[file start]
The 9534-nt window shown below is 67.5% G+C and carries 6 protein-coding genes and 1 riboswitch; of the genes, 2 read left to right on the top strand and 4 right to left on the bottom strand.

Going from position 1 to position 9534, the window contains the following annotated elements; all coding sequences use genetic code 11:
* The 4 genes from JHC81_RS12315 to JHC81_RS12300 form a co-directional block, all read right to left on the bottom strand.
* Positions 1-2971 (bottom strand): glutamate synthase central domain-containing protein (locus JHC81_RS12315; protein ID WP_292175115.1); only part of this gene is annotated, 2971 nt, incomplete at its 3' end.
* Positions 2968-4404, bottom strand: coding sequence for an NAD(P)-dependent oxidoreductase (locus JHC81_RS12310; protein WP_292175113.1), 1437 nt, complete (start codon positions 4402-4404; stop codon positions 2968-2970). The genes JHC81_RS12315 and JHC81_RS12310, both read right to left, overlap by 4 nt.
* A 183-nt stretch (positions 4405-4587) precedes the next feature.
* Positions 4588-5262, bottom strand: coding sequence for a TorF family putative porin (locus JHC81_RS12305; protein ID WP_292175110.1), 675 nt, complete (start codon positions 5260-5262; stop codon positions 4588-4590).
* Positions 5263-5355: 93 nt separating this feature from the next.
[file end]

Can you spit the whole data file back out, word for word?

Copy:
The 9534-nt window shown below is 67.5% G+C and carries 6 protein-coding genes and 1 riboswitch; of the genes, 2 read left to right on the top strand and 4 right to left on the bottom strand.

Going from position 1 to position 9534, the window contains the following annotated elements; all coding sequences use genetic code 11:
* The 4 genes from JHC81_RS12315 to JHC81_RS12300 form a co-directional block, all read right to left on the bottom strand.
* Positions 1-2971 (bottom strand): glutamate synthase central domain-containing protein (locus JHC81_RS12315; protein ID WP_292175115.1); only part of this gene is annotated, 2971 nt, incomplete at its 3' end.
* Positions 2968-4404, bottom strand: coding sequence for an NAD(P)-dependent oxidoreductase (locus JHC81_RS12310; protein WP_292175113.1), 1437 nt, complete (start codon positions 4402-4404; stop codon positions 2968-2970). The genes JHC81_RS12315 and JHC81_RS12310, both read right to left, overlap by 4 nt.
* A 183-nt stretch (positions 4405-4587) precedes the next feature.
* Positions 4588-5262, bottom strand: coding sequence for a TorF family putative porin (locus JHC81_RS12305; protein ID WP_292175110.1), 675 nt, complete (start codon positions 5260-5262; stop codon positions 4588-4590).
* Positions 5263-5355: 93 nt separating this feature from the next.